While Gap is continuing to shrink its presence in malls around the country, Old Navy is doing the opposite.
Setting out her intentions for the 25-year-old Old Navy when it is spun off from Gap Inc. as a separate entity next year, president and chief executive officer Sonia Syngal told analysts at an investor day in New York that she will open an additional 800 stores over an unspecified time period, pushing the total fleet up to around 2,000.
These stores will predominantly be located in smaller towns and are part of Syngal’s plan to transform Old Navy into a $10 billion revenue company.
“We’ll almost double our fleet to 2,000 stores in North America, predominantly in underserved small markets. And we’ll acquire new customers and drive lifetime value, taking that 42 million customer base, growing it through new stores and through online and getting more deeply connected to our customers to unleash the full potential,” she said.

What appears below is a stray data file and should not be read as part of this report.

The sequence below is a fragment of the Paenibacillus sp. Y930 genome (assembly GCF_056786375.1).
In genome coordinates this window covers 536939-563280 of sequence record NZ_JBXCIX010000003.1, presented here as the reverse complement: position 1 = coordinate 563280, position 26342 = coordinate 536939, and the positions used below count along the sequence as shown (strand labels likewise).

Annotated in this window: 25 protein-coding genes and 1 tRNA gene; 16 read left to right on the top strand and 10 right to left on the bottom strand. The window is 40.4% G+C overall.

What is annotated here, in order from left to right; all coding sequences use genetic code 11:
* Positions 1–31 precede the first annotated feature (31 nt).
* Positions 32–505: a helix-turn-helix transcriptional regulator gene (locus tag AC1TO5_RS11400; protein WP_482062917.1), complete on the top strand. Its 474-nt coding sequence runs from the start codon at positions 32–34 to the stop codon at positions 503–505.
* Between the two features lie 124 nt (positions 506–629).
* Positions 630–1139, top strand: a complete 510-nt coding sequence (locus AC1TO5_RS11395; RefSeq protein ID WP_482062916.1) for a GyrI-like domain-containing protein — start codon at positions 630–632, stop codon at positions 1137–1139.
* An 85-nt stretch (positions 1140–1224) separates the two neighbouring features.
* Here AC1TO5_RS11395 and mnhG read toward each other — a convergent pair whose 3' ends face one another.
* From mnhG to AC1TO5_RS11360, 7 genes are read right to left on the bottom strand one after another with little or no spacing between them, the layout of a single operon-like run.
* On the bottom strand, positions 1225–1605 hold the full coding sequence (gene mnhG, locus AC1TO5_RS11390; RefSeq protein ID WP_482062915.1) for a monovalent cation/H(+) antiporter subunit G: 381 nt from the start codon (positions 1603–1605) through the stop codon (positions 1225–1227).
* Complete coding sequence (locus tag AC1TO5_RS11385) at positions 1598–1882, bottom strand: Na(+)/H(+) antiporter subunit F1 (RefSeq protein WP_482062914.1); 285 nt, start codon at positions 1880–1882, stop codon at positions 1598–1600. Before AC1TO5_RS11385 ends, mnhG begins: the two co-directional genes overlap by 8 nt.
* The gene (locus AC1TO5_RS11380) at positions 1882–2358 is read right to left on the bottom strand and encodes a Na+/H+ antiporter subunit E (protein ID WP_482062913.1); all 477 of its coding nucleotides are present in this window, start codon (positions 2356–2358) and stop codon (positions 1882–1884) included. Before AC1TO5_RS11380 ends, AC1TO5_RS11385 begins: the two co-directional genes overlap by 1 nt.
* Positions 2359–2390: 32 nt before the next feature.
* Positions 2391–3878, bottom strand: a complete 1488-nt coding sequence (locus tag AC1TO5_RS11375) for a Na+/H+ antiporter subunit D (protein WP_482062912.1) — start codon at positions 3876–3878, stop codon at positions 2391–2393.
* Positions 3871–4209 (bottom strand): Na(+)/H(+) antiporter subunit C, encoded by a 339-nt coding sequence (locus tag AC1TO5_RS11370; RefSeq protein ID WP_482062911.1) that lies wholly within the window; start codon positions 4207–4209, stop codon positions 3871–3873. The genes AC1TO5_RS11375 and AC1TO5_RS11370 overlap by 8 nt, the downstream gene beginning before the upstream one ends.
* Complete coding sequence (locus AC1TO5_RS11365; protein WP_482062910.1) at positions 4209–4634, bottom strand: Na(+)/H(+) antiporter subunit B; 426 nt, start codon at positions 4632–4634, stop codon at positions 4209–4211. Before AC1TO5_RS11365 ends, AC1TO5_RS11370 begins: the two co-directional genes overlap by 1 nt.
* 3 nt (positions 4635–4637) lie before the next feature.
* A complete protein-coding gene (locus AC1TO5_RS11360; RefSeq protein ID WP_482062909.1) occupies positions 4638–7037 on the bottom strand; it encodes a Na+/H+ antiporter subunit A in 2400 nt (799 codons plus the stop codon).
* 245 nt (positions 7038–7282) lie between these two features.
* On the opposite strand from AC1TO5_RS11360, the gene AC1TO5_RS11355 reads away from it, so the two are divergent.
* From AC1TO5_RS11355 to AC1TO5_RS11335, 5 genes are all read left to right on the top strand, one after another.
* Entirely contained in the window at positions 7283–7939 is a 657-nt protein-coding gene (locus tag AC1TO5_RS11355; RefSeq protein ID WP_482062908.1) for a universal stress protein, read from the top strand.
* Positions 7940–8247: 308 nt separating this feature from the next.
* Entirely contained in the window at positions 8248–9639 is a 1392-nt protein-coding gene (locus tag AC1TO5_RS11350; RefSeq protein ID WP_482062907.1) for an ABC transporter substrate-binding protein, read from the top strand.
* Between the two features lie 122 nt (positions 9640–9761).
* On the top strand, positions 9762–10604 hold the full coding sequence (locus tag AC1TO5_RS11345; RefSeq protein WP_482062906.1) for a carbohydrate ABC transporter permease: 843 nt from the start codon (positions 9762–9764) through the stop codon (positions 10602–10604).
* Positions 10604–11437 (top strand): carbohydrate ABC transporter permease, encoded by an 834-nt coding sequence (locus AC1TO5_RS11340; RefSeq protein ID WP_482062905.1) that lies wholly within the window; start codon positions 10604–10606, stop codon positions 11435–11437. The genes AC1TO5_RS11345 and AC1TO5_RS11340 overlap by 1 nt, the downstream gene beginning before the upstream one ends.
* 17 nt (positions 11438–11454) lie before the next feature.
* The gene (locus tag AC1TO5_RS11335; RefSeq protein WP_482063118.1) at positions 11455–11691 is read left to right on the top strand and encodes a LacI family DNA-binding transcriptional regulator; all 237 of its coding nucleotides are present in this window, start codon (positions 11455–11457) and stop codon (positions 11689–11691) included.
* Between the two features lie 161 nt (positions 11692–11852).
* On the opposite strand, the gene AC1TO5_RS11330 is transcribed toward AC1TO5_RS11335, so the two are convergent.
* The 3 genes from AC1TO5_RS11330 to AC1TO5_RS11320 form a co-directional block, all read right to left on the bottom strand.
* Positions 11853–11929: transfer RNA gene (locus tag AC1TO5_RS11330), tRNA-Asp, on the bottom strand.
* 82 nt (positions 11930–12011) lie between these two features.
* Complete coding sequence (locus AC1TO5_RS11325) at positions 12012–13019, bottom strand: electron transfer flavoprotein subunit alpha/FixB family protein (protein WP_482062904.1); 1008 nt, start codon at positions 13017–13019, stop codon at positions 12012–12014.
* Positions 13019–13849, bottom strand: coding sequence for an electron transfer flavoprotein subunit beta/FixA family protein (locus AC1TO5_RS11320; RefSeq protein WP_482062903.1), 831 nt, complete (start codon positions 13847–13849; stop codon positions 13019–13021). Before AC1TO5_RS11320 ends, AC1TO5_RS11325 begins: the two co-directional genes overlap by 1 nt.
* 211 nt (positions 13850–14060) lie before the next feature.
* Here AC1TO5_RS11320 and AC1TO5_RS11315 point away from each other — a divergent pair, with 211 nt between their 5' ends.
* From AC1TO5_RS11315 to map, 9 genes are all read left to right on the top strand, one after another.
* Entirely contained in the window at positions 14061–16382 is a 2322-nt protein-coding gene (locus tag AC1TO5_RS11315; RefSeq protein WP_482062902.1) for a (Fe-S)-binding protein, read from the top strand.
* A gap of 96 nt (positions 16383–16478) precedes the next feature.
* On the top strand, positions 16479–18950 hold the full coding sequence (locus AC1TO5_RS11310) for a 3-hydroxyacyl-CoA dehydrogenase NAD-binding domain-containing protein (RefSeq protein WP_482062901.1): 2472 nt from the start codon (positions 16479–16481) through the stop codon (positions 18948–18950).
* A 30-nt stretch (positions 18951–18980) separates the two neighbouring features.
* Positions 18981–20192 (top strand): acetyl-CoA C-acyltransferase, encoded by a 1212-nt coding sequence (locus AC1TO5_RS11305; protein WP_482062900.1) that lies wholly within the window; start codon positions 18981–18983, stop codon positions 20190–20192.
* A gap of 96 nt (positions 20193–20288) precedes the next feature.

In contrast, Art Peck, the president and ceo of Gap Inc., who will oversee Gap, Athleta, Banana Republic, Intermix and Hill City post-split, has previously laid out plans to shutter 230 Gap stores, mainly in North America, and an unspecified number of Banana Republic stores, although he indicated at the investor day that the Gap number may not be as high.
“One surprise I would say is the degree of the intensity that landlords have with wanting to keep a Gap store in their centers,” he said. “Now there are some centers, we’re leaving. There are some centers we want to be in, but the economics don’t make sense. That can lead us to a conversation about how do we change the terms.”
The investor day gave the executives the opportunity to update analysts on the split, which was first announced in February with the idea being that siphoning off a strong Old Navy will give executives a better chance to revive struggling brands like Gap and Banana Republic.